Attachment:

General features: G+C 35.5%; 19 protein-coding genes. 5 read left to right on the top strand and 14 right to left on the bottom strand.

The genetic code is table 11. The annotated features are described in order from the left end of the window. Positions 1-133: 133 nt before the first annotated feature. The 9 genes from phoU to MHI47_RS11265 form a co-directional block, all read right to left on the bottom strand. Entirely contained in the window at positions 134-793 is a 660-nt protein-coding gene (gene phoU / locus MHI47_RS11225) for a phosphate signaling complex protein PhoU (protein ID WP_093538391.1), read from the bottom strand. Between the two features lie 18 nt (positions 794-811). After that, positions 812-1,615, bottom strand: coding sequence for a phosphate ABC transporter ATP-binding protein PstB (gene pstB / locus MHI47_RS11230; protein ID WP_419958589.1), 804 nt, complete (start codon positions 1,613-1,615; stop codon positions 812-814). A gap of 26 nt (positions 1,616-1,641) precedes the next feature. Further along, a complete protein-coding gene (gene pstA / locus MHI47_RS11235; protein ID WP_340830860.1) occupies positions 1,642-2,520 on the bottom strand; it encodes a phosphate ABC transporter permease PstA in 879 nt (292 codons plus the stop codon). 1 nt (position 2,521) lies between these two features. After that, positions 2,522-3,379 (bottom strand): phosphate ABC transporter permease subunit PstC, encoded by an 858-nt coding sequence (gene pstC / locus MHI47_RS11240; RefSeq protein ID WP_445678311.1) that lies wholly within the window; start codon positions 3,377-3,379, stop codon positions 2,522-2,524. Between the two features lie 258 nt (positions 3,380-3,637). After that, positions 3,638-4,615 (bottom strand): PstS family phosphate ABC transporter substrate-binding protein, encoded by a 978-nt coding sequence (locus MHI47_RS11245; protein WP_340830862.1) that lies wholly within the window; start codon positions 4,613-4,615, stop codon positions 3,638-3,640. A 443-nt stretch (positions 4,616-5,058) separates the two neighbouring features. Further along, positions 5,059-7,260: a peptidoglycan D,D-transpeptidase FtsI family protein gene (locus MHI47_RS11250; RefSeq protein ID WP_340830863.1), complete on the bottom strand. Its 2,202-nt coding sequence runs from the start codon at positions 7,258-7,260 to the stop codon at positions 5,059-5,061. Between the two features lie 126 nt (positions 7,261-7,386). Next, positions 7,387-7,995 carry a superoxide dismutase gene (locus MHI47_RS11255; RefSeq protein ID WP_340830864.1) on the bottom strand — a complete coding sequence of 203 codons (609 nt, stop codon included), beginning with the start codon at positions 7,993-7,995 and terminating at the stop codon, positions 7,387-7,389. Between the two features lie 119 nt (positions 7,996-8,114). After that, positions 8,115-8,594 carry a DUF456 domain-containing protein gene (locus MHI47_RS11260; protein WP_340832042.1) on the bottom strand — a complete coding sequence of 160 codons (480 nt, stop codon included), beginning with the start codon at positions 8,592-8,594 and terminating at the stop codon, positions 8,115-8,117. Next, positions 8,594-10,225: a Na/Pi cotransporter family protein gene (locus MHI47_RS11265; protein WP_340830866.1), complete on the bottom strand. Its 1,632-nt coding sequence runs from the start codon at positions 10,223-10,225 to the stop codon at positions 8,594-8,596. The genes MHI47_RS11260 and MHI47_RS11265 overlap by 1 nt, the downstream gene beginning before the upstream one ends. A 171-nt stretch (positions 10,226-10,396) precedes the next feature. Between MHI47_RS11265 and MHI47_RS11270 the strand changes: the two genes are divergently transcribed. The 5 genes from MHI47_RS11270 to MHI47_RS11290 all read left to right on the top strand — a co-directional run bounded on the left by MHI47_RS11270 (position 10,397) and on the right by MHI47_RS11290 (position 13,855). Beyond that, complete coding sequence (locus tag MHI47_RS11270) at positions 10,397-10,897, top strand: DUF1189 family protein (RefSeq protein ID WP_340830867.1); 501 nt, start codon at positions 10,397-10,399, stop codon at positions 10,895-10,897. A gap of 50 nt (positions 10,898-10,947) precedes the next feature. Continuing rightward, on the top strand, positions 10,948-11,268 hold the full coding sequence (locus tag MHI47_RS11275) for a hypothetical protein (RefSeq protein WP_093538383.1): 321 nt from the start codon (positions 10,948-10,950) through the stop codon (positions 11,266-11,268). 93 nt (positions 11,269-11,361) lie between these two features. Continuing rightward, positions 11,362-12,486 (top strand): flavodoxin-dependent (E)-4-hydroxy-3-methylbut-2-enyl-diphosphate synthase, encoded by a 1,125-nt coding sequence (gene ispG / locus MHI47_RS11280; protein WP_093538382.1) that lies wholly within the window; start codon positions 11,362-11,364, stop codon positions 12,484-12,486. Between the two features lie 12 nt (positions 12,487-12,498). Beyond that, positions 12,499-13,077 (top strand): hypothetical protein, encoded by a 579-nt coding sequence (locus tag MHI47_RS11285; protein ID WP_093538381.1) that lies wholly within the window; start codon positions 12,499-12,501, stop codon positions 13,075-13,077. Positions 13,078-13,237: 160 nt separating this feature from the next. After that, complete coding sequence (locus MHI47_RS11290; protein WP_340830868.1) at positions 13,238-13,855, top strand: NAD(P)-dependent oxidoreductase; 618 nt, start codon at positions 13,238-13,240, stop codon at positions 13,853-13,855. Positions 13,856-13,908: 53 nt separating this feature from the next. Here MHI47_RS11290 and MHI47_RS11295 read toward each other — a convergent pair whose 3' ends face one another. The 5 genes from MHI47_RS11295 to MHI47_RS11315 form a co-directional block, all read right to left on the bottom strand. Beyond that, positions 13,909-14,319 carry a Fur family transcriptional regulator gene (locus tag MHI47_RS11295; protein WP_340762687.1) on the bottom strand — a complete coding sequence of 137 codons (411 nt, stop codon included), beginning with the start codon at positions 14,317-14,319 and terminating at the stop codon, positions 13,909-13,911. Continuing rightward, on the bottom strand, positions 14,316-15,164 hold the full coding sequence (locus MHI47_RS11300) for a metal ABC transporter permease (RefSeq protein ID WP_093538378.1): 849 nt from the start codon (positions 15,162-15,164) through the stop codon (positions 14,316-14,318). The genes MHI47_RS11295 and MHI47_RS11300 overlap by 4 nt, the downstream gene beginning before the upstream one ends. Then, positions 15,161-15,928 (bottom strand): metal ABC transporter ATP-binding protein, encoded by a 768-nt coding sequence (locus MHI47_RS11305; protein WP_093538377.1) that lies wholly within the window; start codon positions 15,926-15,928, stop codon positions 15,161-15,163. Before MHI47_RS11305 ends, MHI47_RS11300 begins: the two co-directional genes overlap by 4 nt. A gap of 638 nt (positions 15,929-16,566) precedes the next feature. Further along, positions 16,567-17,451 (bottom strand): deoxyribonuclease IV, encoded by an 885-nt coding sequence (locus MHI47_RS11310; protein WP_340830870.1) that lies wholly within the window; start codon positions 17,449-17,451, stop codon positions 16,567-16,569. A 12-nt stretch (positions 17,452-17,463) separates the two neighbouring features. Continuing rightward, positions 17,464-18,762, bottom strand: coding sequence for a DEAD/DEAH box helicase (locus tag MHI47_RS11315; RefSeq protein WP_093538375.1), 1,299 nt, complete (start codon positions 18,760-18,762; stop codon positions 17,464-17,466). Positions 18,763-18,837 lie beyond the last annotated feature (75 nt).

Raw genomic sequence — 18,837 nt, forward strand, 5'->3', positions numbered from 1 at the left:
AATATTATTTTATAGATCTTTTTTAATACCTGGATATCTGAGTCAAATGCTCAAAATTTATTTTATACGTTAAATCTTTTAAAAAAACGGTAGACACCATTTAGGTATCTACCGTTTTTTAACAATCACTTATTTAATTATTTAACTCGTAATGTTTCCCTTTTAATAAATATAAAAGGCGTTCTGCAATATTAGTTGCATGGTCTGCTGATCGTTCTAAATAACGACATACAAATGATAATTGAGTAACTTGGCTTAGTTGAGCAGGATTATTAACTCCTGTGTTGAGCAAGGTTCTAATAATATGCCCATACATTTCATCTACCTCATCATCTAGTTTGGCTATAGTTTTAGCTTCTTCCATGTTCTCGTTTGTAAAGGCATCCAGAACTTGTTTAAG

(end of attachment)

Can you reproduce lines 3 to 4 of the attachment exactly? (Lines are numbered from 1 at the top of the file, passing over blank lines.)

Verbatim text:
Raw genomic sequence — 18,837 nt, forward strand, 5'->3', positions numbered from 1 at the left:
AATATTATTTTATAGATCTTTTTTAATACCTGGATATCTGAGTCAAATGCTCAAAATTTATTTTATACGTTAAATCTTTTAAAAAAACGGTAGACACCATTTAGGTATCTACCGTTTTTTAACAATCACTTATTTAATTATTTAACTCGTAATGTTTCCCTTTTAATAAATATAAAAGGCGTTCTGCAATATTAGTTGCATGGTCTGCTGATCGTTCTAAATAACGACATACAAATGATAATTGAGTAACTTGGCTTAGTTGAGCAGGATTATTAACTCCTGTGTTGAGCAAGGTTCTAATAATATGCCCATACATTTCATCTACCTCATCATCTAGTTTGGCTATAGTTTTAGCTTCTTCCATGTTCTCGTTTGTAAAGGCATCCAGAACTTGTTTAAG